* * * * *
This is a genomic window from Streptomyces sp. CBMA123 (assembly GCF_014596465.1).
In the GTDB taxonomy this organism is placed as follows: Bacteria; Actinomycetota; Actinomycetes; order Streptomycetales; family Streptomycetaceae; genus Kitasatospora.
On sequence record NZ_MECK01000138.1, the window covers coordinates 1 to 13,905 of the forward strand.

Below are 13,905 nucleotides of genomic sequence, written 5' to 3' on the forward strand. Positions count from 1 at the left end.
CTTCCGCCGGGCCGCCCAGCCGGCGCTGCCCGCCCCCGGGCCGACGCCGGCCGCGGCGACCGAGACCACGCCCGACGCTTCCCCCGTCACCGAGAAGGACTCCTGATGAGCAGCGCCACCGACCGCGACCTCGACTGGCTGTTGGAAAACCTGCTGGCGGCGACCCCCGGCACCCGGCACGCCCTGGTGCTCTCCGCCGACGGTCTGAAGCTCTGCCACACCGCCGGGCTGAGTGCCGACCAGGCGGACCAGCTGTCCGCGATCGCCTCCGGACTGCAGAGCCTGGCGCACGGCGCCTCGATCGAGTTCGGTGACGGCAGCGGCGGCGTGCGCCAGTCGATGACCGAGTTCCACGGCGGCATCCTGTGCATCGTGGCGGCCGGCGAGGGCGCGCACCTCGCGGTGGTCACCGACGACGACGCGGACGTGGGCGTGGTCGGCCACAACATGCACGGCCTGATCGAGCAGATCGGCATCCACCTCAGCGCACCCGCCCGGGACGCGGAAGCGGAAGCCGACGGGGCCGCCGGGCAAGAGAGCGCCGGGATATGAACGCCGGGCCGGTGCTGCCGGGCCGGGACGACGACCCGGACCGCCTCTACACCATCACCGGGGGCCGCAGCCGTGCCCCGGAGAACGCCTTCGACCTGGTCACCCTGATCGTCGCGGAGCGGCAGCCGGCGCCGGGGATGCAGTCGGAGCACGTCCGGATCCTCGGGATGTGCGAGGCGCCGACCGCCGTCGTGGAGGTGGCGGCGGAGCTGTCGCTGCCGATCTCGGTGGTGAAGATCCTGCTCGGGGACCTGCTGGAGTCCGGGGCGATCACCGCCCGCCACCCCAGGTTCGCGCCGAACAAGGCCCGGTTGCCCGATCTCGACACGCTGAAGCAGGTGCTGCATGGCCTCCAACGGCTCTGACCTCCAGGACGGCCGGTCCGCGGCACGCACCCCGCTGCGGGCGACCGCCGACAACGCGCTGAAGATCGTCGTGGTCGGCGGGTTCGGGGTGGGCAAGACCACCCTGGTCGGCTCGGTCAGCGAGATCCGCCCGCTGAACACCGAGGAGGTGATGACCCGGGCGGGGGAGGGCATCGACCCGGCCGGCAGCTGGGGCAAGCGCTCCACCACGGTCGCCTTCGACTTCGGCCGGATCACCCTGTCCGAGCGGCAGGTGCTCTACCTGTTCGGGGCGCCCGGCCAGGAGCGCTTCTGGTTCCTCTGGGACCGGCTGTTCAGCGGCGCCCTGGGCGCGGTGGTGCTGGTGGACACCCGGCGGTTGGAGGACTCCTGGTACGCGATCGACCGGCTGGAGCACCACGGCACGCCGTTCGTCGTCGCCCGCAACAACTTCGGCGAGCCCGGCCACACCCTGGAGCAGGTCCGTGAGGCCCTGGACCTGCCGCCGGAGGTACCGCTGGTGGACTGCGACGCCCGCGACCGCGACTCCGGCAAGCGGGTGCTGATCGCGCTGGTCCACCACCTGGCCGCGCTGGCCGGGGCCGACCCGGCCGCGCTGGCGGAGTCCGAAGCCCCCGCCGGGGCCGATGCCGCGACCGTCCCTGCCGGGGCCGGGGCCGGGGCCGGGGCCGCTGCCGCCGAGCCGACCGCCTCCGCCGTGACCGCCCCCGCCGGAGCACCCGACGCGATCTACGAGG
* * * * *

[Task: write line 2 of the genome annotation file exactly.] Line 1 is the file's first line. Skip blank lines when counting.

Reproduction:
In the GTDB taxonomy this organism is placed as follows: Bacteria; Actinomycetota; Actinomycetes; order Streptomycetales; family Streptomycetaceae; genus Kitasatospora.